Title: Annie Hall
Release Date: 20 April, 1977
Oscar Ceremony: 3 April, 1978
Director: Woody Allen
Starring: Woody Allen, Diane Keaton, Tony Roberts
Nominees: The Goodbye Girl, Julia, Star Wars, Turning Point
“Sun is bad for you. Everything our parents said was good is bad. Sun, milk, red meat… college.” – Alvy Singer
I’ve considered myself a Woody Allen fan for a while. I can’t quite pinpoint the first film I saw by him, but I remember my parents watching a bunch. As a general rule, I’m more of a 2005-2012 fan, but I’ve jumped all over the place. This is not the first time I’ve watched Annie Hall. I know it’s what put Woody Allen on everyone’s radar, but for some reason, it didn’t resonate with me as much as I would have liked it to.
Woody Allen plays Alvy Singer, a New York comedian who recently broke up with his girlfriend, Annie Hall (Diane Keaton). The whole movie is about Alvy trying to make sense of their relationship while reflecting on how it began, how it fell apart, and everything in between. It’s kind of pointless to try to explain the plot more in detail, because the whole thing is rather non-linear. We jump back and forth from the future to the past, in no particular order. Alvy often breaks the fourth wall by addressing the audience and also inserts his present-day self in his flashbacks to comment on what’s going on. It’s a very contemplative movie, but it only works if you’re actually interested in the characters. If you’re not, it’s still good, but it’s nothing more than an amalgamation of compelling existential thoughts on relationships and human nature. Good enough.
I love a bunch of Woody Allen’s stuff, but I can’t say Annie Hall is my favourite. The thing is, I prefer him behind the camera. As an old man, his neurotic personality comes off as funny, but as a younger man it’s just plain annoying. Moreover, I’ve never liked Diane Keaton either. I understand that she had become Allen’s muse by this point, sort of like Liv Ullman was to Ingmar Bergman, but still. While other people see her as a cute ditsy girl, I just see her as trying too hard. She never seems natural, and she’s even worse when paired with Woody Allen. They make a really weird couple. Ultimately, while the whole relationship contemplation narrative is super interesting, it’s hard for me to enjoy it when I can’t connect to the protagonists.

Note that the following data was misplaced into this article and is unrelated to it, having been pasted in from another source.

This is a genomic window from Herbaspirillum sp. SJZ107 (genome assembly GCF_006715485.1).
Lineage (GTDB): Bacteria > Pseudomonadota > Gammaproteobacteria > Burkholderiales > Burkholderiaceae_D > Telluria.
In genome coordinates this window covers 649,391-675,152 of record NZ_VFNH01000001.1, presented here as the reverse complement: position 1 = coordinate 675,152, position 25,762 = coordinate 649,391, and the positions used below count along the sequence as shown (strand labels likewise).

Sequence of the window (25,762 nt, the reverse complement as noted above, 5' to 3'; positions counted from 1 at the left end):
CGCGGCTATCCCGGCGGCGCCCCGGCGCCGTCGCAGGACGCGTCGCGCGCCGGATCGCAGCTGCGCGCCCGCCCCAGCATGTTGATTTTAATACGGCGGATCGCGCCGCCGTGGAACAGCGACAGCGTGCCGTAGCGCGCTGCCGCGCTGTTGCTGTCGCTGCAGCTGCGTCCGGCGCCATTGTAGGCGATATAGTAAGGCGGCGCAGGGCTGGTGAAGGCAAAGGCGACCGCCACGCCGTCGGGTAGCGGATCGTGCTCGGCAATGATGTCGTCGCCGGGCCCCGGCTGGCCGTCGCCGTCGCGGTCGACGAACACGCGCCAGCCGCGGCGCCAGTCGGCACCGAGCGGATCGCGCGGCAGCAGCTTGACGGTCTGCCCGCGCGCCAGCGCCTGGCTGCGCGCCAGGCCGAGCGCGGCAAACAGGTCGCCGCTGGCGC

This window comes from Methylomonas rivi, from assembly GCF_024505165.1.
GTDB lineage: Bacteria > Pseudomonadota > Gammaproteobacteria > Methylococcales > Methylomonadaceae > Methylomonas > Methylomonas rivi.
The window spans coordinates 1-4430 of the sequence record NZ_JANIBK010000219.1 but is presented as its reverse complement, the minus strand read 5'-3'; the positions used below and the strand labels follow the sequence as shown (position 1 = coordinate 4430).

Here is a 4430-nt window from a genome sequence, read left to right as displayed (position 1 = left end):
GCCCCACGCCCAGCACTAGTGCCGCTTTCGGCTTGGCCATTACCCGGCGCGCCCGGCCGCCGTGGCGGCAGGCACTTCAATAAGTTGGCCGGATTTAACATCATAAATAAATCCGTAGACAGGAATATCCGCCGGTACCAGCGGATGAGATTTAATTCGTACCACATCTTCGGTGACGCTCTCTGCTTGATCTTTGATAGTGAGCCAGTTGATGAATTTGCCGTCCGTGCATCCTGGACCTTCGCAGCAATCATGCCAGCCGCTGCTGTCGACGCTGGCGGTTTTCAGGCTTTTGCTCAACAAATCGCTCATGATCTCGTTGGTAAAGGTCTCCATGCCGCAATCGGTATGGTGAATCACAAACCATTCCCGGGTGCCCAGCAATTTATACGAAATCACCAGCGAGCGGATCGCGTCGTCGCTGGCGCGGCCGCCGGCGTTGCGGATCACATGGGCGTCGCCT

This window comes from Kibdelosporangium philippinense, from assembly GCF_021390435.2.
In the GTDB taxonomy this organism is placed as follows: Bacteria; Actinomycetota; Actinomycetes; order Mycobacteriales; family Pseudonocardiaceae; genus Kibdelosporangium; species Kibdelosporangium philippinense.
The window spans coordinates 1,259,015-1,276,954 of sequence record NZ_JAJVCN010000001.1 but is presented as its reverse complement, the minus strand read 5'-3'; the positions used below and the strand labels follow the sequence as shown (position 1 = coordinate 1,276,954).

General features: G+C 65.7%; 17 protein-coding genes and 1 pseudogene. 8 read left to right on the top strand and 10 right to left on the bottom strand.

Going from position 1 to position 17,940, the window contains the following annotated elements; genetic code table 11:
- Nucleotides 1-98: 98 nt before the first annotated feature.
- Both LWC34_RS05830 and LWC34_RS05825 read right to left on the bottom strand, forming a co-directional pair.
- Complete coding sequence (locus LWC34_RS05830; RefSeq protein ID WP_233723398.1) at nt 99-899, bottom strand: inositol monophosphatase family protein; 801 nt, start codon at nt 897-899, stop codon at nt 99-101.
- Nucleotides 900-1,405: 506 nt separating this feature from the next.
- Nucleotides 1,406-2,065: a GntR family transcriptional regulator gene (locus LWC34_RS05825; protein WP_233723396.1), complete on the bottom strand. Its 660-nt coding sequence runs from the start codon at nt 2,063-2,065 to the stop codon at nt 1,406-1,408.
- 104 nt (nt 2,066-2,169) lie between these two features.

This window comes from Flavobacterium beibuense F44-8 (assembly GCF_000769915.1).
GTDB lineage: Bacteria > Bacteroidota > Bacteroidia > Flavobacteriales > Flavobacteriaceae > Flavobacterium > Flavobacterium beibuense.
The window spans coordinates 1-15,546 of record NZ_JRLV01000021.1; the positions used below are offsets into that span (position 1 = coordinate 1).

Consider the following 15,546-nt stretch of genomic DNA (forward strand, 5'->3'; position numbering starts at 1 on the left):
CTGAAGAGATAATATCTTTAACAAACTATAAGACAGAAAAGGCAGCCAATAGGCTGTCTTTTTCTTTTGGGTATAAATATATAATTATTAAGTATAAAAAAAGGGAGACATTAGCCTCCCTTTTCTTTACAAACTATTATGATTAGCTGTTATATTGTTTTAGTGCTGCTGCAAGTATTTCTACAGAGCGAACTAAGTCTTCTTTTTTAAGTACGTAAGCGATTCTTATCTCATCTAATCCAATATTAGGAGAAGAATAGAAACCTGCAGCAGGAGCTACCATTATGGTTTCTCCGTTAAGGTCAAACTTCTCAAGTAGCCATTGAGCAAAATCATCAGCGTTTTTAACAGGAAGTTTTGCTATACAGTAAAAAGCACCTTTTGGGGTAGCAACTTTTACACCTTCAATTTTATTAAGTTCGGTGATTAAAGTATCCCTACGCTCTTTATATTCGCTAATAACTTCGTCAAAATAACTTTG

Before I move on with my unpopular opinion, I just want to point out that I love the scene pictured above. While waiting in line at the movies, Annie and Alvy get stuck in front of a loud, pretentious college professor who disses the work of Italian director Federico Fellini and media theorist Marshall McLuhan. This drives Alvy up the wall; he can’t stand it. It doesn’t take long before he decides to address the camera and ask what the hell you’re supposed to do when you’re stuck with a guy like that. Watch the rest to see how everything works out.
Moments like this one really make the movie. That’s why I can’t say that I disliked it, per say. Still, while I’m at it, let me point out another thing that bugged me a bit. The movie is titled Annie Hall. Diane Keaton, who plays the titular character, was actually born Diane Hall. What’s more, a lot of people actually call her Annie, as a diminutive of Diane. So you see, Diane Keaton literally IS Annie Hall. Woody Allen and Diane Keaton actually HAD a complicated on-and-off relationship. If you’re like me and you tend to overthink things, watching Annie Hall becomes really complicated. It hits a bit too close to home. What really happened? How much of the character is actually Diane Keaton and how much of it is fictional? Where do you draw the line? I know it’s common practice, especially in TV shows (case in point: Seinfeld, The Mindy Project, That’s So Raven…) but I always find it strange.
Okay, let’s end with what I loved about this movie. I loved that it felt authentic. I loved that it was personal to Woody Allen. I loved that it was brutally honest. I loved that it tackled the complexities of everyday life. Spoiler alert: there obviously isn’t a clear cut resolution, but that’s how relationships work in real life too. You can’t pinpoint one reason why things don’t work out. You can’t have a clean break and tie up your loose ends with a bow. Life is messy, and so is this movie. In that sense, the execution is quite genius. Then again, I’m not surprised. After all, this is Woody Allen, and whether you like him or not, there’s a reason why he took Hollywood by storm.